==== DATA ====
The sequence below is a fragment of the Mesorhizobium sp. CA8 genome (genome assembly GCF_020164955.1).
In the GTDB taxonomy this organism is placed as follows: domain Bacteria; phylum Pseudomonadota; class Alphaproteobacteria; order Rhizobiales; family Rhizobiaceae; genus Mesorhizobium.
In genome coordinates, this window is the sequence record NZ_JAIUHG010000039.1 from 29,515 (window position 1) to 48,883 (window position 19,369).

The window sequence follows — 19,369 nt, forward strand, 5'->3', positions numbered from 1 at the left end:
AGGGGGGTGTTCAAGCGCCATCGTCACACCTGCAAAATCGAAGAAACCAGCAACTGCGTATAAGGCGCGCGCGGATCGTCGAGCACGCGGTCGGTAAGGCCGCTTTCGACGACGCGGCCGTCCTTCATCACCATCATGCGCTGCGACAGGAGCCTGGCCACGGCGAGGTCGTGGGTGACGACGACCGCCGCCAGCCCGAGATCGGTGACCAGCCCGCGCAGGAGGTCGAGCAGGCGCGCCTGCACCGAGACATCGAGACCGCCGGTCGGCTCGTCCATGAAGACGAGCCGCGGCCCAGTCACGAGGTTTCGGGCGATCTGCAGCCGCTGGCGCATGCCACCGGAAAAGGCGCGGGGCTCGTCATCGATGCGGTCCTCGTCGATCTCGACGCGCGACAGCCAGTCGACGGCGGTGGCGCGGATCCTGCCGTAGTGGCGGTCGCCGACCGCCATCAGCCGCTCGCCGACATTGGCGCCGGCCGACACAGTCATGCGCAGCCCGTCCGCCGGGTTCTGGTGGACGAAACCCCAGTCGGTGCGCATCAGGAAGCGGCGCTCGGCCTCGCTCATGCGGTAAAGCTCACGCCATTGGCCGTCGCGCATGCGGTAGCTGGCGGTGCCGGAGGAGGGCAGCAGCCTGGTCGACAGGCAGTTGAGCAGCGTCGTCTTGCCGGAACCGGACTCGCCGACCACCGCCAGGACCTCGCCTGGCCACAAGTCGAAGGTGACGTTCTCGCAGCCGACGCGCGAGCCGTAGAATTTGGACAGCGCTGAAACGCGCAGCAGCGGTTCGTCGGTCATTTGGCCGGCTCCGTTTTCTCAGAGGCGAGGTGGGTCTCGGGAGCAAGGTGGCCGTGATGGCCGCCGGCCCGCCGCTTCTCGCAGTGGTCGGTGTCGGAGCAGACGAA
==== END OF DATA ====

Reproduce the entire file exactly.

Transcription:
The sequence below is a fragment of the Mesorhizobium sp. CA8 genome (genome assembly GCF_020164955.1).
In the GTDB taxonomy this organism is placed as follows: domain Bacteria; phylum Pseudomonadota; class Alphaproteobacteria; order Rhizobiales; family Rhizobiaceae; genus Mesorhizobium.
In genome coordinates, this window is the sequence record NZ_JAIUHG010000039.1 from 29,515 (window position 1) to 48,883 (window position 19,369).

The window sequence follows — 19,369 nt, forward strand, 5'->3', positions numbered from 1 at the left end:
AGGGGGGTGTTCAAGCGCCATCGTCACACCTGCAAAATCGAAGAAACCAGCAACTGCGTATAAGGCGCGCGCGGATCGTCGAGCACGCGGTCGGTAAGGCCGCTTTCGACGACGCGGCCGTCCTTCATCACCATCATGCGCTGCGACAGGAGCCTGGCCACGGCGAGGTCGTGGGTGACGACGACCGCCGCCAGCCCGAGATCGGTGACCAGCCCGCGCAGGAGGTCGAGCAGGCGCGCCTGCACCGAGACATCGAGACCGCCGGTCGGCTCGTCCATGAAGACGAGCCGCGGCCCAGTCACGAGGTTTCGGGCGATCTGCAGCCGCTGGCGCATGCCACCGGAAAAGGCGCGGGGCTCGTCATCGATGCGGTCCTCGTCGATCTCGACGCGCGACAGCCAGTCGACGGCGGTGGCGCGGATCCTGCCGTAGTGGCGGTCGCCGACCGCCATCAGCCGCTCGCCGACATTGGCGCCGGCCGACACAGTCATGCGCAGCCCGTCCGCCGGGTTCTGGTGGACGAAACCCCAGTCGGTGCGCATCAGGAAGCGGCGCTCGGCCTCGCTCATGCGGTAAAGCTCACGCCATTGGCCGTCGCGCATGCGGTAGCTGGCGGTGCCGGAGGAGGGCAGCAGCCTGGTCGACAGGCAGTTGAGCAGCGTCGTCTTGCCGGAACCGGACTCGCCGACCACCGCCAGGACCTCGCCTGGCCACAAGTCGAAGGTGACGTTCTCGCAGCCGACGCGCGAGCCGTAGAATTTGGACAGCGCTGAAACGCGCAGCAGCGGTTCGTCGGTCATTTGGCCGGCTCCGTTTTCTCAGAGGCGAGGTGGGTCTCGGGAGCAAGGTGGCCGTGATGGCCGCCGGCCCGCCGCTTCTCGCAGTGGTCGGTGTCGGAGCAGACGAA